Gadira petraula facts for kids
Quick facts for kidsGadira petraula
Gadira petraula is a species of moth in the family Crambidae. This species is endemic to New Zealand. It is classified as "At Risk, Naturally Uncommon" by the Department of Conservation. The 2010 and 2011 Christchurch earthquakes destroyed much of the habitat of this species.
This species was first described by Edward Meyrick in 1882 using specimens he collected on the Lyttleton Hills and named Scenoploca petraula. In 1883 Meyrick gave a much more detailed description of the species. George Hudson discussed and illustrated this species under that same name in his 1928 publication The Butterflies and Moths of New Zealand. In 1973 David Edward Gaskin placed this species within the genus Gadira. The lectotype specimen is held at the Natural History Museum, London.
Meyrick described the larvae of this species as follows:
Larva moderately stout, cylindrical, wrinkled, very sluggish ; rather dark greyish-fuscous on back, much lighter on sides; spots minute, blackish, obscure ; head fuscous.
Hudson described the adult moths of the species as follows:
The expansion of the wings of the male is slightly over 5⁄8 inch, of the female about 1⁄2 inch. The fore-wings of the male are rather elongate, triangular, with the termen oblique; white with blackish-grey markings and very slightly tinged with ocherous; there is an irregular basal patch; a broad curved band preceding the first line and a narrow band following it; a large irregular discal patch, darker on the costa, surrounding a single, clear white, reniform spot; a conspicuous black sub-apical patch, and two wavy blackish transverse lines, indicating the position of the second line; a series of blackish terminal dots. The hind-wings are pale grey. The female has the fore-wings very narrow oblong and the hind-wings proportionately shorter and rounded; the markings resemble those in the male but are cramped and obscured.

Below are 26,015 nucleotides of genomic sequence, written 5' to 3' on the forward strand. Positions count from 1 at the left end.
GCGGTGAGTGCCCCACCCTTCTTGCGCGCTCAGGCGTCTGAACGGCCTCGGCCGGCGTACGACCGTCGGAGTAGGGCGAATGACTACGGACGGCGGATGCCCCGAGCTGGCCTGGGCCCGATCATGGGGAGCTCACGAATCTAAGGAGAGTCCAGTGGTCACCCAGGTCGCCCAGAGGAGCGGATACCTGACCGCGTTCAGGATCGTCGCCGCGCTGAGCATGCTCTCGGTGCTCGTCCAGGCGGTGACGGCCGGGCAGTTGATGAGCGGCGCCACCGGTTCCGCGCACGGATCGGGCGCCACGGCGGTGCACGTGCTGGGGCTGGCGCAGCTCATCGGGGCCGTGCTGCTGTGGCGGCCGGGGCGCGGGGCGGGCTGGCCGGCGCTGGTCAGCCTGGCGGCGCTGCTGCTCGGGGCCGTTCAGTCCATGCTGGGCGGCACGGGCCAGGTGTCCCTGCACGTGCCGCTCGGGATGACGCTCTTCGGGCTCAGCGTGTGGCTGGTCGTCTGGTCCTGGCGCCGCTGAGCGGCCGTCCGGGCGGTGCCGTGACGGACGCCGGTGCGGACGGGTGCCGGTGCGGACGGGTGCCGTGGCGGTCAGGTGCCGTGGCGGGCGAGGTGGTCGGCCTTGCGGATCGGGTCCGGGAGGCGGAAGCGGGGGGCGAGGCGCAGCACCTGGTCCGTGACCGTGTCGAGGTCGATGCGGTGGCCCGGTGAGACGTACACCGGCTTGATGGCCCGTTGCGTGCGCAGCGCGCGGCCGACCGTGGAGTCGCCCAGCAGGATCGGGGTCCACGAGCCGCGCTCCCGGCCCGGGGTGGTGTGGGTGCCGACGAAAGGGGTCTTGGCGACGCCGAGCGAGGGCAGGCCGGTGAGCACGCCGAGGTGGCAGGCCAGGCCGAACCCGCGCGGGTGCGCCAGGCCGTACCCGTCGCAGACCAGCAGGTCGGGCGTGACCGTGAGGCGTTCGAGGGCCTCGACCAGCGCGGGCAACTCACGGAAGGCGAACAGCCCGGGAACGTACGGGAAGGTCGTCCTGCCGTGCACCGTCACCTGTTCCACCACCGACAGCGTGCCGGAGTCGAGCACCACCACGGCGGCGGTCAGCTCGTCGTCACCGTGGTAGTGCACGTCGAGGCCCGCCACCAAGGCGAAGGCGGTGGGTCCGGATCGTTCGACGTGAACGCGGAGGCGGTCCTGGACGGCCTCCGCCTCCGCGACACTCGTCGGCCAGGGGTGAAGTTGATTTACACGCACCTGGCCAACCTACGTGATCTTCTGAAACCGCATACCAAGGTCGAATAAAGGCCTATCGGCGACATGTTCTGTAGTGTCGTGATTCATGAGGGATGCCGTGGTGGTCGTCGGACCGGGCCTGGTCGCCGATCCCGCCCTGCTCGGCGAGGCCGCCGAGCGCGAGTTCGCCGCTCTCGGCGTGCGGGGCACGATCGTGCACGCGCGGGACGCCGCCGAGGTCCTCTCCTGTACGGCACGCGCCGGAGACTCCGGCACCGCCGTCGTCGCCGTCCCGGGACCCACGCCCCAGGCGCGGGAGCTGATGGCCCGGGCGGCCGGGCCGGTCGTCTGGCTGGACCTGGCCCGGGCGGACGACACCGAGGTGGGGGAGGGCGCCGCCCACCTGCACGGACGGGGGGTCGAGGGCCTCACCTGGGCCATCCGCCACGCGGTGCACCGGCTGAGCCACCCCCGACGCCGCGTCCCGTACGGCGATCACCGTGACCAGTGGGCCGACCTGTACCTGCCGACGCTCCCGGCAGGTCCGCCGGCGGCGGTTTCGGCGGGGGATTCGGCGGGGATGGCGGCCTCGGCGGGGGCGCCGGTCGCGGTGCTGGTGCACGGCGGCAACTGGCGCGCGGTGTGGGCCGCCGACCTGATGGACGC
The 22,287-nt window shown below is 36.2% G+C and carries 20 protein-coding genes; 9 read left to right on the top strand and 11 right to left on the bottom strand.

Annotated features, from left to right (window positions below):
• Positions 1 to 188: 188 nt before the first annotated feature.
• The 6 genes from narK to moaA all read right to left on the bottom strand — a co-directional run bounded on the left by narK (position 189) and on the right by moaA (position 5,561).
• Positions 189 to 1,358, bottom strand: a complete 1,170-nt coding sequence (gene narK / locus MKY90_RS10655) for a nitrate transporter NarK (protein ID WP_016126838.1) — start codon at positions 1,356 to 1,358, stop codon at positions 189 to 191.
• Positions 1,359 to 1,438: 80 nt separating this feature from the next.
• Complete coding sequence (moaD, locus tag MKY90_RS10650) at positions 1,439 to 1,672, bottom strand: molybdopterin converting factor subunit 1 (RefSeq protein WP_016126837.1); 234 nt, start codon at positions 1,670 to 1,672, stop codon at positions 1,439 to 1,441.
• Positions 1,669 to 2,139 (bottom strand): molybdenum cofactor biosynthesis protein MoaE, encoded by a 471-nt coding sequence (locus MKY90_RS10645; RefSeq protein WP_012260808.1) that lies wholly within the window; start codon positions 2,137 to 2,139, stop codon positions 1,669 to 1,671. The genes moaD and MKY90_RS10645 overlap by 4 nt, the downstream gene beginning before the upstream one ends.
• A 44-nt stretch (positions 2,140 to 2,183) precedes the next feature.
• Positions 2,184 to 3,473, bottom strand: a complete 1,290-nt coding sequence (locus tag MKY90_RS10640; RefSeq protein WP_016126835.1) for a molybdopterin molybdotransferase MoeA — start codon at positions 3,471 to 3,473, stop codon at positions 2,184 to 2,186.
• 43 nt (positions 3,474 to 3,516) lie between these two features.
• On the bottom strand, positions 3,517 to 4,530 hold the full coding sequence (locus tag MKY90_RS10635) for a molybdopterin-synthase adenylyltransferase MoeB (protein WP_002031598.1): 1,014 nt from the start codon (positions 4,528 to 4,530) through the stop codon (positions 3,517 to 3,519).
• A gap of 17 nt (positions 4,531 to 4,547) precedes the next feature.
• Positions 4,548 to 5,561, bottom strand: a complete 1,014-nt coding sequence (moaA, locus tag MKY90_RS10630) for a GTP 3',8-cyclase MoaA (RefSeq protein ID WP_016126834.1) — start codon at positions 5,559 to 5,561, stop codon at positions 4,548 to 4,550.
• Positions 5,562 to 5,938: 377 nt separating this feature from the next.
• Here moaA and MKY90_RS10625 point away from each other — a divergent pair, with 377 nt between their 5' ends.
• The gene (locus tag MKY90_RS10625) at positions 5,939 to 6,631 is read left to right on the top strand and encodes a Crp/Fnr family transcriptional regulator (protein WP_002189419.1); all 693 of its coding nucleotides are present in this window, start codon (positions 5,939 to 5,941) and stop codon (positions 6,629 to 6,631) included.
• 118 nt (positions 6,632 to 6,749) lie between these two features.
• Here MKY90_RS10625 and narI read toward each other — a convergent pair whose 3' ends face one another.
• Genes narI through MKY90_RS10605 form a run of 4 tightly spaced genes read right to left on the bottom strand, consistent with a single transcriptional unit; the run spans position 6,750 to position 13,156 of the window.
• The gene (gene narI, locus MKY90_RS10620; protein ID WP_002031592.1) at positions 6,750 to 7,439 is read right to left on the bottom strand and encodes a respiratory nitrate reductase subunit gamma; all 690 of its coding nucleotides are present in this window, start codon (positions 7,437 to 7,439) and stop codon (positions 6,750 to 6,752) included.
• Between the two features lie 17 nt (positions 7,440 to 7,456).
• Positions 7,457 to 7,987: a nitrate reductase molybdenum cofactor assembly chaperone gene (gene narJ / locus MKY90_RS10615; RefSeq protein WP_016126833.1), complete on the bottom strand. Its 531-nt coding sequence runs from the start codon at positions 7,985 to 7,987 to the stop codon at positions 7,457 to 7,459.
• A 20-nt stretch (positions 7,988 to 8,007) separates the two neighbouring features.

The adults of this species are very similar to that of Gadira leucophthalma however G. petraula is slightly smaller and their forewing dorsum has a grey and black pattern in contrast to the more whitish grey in G. leucophthalma. Another distinguishing feature is that the female of G. petraula is short winged.
This species is endemic to New Zealand. This species is only known from Mid Canterbury. The record of this species from Stephens Island is as a result of a misidentification and the record from Australia likely results from Meyrick gifting one of his New Zealand specimens to an Australian collector.
Biology and behaviour
The adult female of this species is flightless. The males have been recorded on the wing in March. Adults have also been found mid October to up to December depending on the altitude of the habitat in which the moths live. It has been hypothesised that there are likely a succession of generations of the moth within a calendar year.
Host species and habitat
The larvae of G. petraula feed on moss or lichens growing on volcanic rocks. They live in crevices, creating a shelter of silk from which they emerge to feed. This species preferred habitat is coastal, montane, and low alpine rocky sites.
This species has been classified as having the "At Risk, Naturally Uncommon" conservation status under the New Zealand Threat Classification System. Both the habitat and type locality of this species is at risk due to urbanisation. The 2010-2011 Christchurch earthquakes destroyed or damaged much of this species habitat. Another threat is the cleaning of rock faces by rock climbers.
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